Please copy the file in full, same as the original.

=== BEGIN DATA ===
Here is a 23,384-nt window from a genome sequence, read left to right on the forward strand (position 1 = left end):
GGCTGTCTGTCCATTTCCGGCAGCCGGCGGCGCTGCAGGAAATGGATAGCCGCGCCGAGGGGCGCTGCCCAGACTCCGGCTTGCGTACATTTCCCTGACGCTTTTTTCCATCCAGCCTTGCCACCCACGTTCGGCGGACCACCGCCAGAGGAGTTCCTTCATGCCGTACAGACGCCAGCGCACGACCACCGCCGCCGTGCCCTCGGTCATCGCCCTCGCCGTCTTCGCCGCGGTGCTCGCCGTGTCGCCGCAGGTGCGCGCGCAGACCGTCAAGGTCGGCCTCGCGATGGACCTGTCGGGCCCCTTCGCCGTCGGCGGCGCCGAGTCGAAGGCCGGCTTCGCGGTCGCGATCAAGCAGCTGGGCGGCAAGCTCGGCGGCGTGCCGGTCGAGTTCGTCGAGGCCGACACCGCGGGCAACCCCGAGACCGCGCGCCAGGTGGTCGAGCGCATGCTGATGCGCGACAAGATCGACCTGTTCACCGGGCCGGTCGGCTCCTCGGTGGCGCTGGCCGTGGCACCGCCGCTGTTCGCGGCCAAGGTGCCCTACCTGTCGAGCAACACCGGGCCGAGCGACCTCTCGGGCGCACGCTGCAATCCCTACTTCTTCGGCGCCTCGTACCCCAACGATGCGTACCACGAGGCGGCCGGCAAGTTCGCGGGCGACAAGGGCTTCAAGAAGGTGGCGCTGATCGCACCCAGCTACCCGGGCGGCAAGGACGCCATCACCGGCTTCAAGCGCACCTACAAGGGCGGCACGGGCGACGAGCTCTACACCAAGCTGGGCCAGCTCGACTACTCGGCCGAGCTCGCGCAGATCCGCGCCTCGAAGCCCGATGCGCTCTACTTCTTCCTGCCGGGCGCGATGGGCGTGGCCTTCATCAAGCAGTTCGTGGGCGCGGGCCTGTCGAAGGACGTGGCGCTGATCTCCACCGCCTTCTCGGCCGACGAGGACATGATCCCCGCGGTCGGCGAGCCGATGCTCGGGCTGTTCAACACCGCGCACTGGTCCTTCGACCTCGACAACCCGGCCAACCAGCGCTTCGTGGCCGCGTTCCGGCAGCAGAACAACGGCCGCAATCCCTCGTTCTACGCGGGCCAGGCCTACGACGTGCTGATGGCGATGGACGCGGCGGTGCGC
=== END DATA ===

Here is a 23,384-nt window from a genome sequence, read left to right on the forward strand (position 1 = left end):
GGCTGTCTGTCCATTTCCGGCAGCCGGCGGCGCTGCAGGAAATGGATAGCCGCGCCGAGGGGCGCTGCCCAGACTCCGGCTTGCGTACATTTCCCTGACGCTTTTTTCCATCCAGCCTTGCCACCCACGTTCGGCGGACCACCGCCAGAGGAGTTCCTTCATGCCGTACAGACGCCAGCGCACGACCACCGCCGCCGTGCCCTCGGTCATCGCCCTCGCCGTCTTCGCCGCGGTGCTCGCCGTGTCGCCGCAGGTGCGCGCGCAGACCGTCAAGGTCGGCCTCGCGATGGACCTGTCGGGCCCCTTCGCCGTCGGCGGCGCCGAGTCGAAGGCCGGCTTCGCGGTCGCGATCAAGCAGCTGGGCGGCAAGCTCGGCGGCGTGCCGGTCGAGTTCGTCGAGGCCGACACCGCGGGCAACCCCGAGACCGCGCGCCAGGTGGTCGAGCGCATGCTGATGCGCGACAAGATCGACCTGTTCACCGGGCCGGTCGGCTCCTCGGTGGCGCTGGCCGTGGCACCGCCGCTGTTCGCGGCCAAGGTGCCCTACCTGTCGAGCAACACCGGGCCGAGCGACCTCTCGGGCGCACGCTGCAATCCCTACTTCTTCGGCGCCTCGTACCCCAACGATGCGTACCACGAGGCGGCCGGCAAGTTCGCGGGCGACAAGGGCTTCAAGAAGGTGGCGCTGATCGCACCCAGCTACCCGGGCGGCAAGGACGCCATCACCGGCTTCAAGCGCACCTACAAGGGCGGCACGGGCGACGAGCTCTACACCAAGCTGGGCCAGCTCGACTACTCGGCCGAGCTCGCGCAGATCCGCGCCTCGAAGCCCGATGCGCTCTACTTCTTCCTGCCGGGCGCGATGGGCGTGGCCTTCATCAAGCAGTTCGTGGGCGCGGGCCTGTCGAAGGACGTGGCGCTGATCTCCACCGCCTTCTCGGCCGACGAGGACATGATCCCCGCGGTCGGCGAGCCGATGCTCGGGCTGTTCAACACCGCGCACTGGTCCTTCGACCTCGACAACCCGGCCAACCAGCGCTTCGTGGCCGCGTTCCGGCAGCAGAACAACGGCCGCAATCCCTCGTTCTACGCGGGCCAGGCCTACGACGTGCTGATGGCGATGGACGCGGCGGTGCGC